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This puzzle is based off the What is a Word™ series started by JLee

If a word satisfies a certain property it is called a Dual Word. Here are some examples:

Dual Words Not Dual Words
BARRED BANNED
DEAR FRIEND
FLOE FLUE
KNIT STITCH
MIND MATTER
PAUSE REWIND
PEAK LOOK
REAL FAKE
TEAM WON
THYME FLAX
TIED BAWLED

CSV:

Dual Words,Not Dual Words
BARRED,BANNED
DEAR,FRIEND
FLOE,FLUE
KNIT,STITCH
MIND,MATTER
PAUSE,REWIND
PEAK,LOOK
REAL,FAKE
TEAM,WON
THYME,FLAX
TIED,BAWLED

What is the rule to tell whether a word is Dual or not?

(Note that each word can be tested for whether it is Dual on its own, without looking at any of the other words in the list of examples. The vast majority of English words are not dual.)

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    $\begingroup$ Nice puzzle. +1 Side note to all: Going fwd there is no need to add the blurb at the top about JLee. It doesn't bother me, but it's not necessary. Also, I highly doubt that I was the first to think of this puzzle type. I would have mentioned this sooner, but I left the site for 7 years and returned 2 months ago to hundreds of JLee word puzzles. $\endgroup$
    – JLee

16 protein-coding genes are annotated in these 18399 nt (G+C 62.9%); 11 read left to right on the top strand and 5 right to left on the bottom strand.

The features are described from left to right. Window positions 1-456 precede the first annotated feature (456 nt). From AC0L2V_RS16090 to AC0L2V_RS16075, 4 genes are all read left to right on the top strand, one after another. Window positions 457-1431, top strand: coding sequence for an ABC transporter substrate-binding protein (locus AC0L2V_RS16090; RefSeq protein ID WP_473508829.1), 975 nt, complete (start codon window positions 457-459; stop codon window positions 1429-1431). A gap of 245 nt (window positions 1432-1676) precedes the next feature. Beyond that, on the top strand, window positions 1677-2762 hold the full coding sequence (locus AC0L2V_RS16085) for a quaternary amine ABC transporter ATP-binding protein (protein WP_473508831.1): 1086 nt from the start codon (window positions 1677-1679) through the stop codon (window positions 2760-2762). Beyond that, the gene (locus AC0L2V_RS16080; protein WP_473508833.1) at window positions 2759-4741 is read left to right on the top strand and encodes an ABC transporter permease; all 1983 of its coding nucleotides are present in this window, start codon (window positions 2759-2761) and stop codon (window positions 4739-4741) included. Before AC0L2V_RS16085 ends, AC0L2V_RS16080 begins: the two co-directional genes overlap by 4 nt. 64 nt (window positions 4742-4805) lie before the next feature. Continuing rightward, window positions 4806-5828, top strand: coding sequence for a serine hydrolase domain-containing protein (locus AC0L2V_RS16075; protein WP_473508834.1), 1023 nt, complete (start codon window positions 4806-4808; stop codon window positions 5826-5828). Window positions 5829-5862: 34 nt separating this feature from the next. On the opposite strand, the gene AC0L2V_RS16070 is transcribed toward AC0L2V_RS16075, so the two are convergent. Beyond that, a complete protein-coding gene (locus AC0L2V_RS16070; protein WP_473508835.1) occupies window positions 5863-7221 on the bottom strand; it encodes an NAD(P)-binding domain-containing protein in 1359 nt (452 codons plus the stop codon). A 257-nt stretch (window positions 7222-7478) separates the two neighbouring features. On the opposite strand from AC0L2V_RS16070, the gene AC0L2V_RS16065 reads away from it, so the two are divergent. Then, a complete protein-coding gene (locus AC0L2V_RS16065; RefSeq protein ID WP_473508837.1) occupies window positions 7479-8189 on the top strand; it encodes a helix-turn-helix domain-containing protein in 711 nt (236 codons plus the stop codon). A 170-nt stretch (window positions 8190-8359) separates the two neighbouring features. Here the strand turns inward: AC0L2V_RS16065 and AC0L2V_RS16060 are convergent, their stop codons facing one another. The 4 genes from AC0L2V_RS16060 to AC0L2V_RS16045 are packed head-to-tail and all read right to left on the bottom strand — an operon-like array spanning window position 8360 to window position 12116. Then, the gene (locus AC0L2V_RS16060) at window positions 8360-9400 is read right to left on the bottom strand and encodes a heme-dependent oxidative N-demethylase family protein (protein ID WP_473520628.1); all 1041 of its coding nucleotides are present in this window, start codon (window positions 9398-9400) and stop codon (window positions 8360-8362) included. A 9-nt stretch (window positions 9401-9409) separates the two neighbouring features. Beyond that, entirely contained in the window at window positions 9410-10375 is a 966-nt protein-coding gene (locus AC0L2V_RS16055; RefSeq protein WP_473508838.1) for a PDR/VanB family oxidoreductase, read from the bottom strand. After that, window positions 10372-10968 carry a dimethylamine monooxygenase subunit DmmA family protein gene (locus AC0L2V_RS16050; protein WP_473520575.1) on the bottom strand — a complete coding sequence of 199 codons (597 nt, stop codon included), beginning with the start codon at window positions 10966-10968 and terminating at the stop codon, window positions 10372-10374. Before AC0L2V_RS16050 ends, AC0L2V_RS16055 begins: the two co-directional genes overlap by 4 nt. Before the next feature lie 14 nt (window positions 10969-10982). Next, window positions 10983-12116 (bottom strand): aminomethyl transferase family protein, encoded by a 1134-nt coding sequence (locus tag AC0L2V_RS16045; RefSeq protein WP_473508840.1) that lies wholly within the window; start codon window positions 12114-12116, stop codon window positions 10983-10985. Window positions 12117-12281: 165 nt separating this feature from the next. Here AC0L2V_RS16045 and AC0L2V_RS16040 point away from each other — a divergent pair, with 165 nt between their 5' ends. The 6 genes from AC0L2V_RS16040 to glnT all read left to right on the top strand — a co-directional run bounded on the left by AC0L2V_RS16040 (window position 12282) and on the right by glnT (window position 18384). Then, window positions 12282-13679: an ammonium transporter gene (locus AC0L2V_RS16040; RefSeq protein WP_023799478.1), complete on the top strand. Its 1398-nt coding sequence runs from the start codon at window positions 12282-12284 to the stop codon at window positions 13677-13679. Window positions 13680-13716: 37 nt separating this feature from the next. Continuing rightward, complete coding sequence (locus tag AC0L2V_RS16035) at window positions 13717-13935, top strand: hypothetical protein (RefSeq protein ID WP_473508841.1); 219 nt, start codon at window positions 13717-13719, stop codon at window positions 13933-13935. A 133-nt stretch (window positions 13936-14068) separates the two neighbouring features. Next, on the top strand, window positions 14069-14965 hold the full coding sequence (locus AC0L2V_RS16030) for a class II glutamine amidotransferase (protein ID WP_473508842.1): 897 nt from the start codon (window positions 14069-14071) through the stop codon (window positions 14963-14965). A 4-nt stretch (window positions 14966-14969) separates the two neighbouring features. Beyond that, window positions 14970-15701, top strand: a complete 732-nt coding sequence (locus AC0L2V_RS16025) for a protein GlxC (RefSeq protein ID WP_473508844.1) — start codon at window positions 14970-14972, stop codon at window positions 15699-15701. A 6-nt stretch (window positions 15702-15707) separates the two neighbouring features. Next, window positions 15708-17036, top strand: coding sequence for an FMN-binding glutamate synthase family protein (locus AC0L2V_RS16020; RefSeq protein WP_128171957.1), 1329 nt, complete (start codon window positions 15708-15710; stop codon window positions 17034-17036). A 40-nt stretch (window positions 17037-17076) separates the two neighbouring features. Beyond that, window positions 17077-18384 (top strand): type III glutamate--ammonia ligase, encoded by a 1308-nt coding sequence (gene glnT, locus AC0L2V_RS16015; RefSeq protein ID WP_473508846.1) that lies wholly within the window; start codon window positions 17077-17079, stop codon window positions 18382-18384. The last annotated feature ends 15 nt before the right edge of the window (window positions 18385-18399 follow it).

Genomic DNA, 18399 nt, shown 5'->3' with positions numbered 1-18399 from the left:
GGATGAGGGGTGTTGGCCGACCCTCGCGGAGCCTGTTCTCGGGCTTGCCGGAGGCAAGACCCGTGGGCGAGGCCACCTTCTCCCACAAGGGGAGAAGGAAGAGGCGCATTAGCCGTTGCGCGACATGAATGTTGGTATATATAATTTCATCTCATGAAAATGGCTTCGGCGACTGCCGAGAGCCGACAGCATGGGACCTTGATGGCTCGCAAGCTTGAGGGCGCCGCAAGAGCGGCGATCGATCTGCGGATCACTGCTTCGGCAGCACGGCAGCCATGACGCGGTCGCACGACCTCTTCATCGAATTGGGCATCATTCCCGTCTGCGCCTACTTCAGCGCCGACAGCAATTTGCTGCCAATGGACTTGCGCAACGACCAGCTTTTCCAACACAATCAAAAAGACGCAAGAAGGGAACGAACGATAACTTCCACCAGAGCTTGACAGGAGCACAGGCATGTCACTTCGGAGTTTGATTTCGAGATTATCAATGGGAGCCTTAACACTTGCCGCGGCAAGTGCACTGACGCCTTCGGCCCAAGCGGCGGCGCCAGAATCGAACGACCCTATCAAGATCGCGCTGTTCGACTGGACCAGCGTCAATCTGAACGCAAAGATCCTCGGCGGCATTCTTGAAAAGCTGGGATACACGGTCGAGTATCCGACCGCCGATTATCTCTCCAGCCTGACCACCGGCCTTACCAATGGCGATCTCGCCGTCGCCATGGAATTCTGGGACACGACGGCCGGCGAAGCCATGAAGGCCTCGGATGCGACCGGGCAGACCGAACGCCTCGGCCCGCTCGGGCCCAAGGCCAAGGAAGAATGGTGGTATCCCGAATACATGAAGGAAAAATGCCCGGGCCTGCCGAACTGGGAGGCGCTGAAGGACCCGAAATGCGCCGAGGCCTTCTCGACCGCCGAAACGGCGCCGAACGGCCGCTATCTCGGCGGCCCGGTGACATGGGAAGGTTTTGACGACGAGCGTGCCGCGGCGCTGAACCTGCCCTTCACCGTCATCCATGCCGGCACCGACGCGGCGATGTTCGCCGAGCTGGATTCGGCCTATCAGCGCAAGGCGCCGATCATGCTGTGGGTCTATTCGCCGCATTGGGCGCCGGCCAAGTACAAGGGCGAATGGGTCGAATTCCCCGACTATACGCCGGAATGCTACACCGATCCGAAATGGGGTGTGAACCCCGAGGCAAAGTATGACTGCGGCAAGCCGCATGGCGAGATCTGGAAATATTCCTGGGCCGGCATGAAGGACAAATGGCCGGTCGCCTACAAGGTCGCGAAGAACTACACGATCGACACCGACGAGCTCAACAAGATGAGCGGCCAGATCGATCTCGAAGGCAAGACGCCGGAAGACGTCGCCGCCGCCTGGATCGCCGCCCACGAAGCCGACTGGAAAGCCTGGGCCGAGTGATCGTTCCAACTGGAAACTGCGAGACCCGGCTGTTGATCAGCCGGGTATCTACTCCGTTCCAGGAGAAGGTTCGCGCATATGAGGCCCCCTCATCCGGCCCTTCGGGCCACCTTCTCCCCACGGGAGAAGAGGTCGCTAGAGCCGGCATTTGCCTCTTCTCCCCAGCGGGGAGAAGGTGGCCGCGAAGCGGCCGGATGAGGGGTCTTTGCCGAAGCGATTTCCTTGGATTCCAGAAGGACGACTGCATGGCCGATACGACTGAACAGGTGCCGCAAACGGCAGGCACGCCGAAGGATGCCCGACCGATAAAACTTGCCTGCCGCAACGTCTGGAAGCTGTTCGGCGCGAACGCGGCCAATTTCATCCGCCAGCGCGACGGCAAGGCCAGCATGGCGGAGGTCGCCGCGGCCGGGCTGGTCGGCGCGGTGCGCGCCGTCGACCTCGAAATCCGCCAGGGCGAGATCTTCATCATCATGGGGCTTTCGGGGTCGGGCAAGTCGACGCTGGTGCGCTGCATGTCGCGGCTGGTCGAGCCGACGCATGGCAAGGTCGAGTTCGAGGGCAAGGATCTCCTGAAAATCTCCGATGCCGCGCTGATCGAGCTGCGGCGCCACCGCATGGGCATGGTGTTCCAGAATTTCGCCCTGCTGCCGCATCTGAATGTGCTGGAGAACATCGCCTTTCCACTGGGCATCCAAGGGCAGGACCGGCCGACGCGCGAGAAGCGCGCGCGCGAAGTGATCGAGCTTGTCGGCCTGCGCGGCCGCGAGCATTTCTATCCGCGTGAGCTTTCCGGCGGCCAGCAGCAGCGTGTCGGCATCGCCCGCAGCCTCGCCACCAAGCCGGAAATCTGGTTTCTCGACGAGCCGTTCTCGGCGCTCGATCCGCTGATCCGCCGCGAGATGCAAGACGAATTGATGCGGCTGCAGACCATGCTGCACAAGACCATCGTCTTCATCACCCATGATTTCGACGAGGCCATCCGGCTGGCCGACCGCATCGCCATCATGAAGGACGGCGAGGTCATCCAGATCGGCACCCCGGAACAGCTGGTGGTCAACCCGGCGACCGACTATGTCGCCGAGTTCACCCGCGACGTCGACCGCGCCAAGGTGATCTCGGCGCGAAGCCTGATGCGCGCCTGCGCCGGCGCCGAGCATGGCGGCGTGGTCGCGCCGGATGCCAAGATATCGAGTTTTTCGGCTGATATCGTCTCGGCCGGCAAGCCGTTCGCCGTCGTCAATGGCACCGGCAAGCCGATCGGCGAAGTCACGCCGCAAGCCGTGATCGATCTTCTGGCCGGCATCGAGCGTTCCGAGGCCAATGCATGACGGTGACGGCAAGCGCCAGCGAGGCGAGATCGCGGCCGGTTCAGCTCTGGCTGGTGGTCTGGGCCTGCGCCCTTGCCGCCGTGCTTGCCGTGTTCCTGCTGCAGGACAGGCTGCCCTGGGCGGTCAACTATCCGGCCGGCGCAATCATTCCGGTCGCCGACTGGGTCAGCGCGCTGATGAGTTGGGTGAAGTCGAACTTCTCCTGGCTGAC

Jun 16 at 14:27

2 Answers 2

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Although MetaZen has identified a relevant pattern, what's missing is that

Each Dual Word has a homophone which is spelled differently and forms another word when spelled backwards

In particular

BARRED -> BARD -> DRAB
DEAR -> DEER -> REED
FLOE -> FLOW -> WOLF
KNIT -> NIT -> TIN
MIND -> MINED -> DENIM
PAUSE -> PAWS -> SWAP
PEAK -> PEEK -> KEEP
REAL -> REEL -> LEER
TEAM -> TEEM -> MEET
THYME -> TIME -> EMIT
TIED -> TIDE -> EDIT

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I believe a dual word is one that:

is a homophone (thanks Lukas). Which also makes sense of the label "dual"

EDIT: It appears to me that dual words only have one alternate word that sounds the same. The Not Dual words all seem to have more than one alternate, except for maybe Won.

BARRED,BARD / DEER,DEAR / FLOE,FLOW / KNIT,NIT / MIND,MINED / PAUSE,PAWS / PEAK,PEEK / REAL,REEL / TEAM,TEEM / THYME,TIME / TIED,TIDE

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    $\begingroup$ Those are homophones, and not dual words also have some $\endgroup$ Jun 14 at 21:26
  • $\begingroup$ Ah, good point. I looked through, but didn't notice a couple are in there. $\endgroup$
    – MetaZen
    Jun 14 at 21:33

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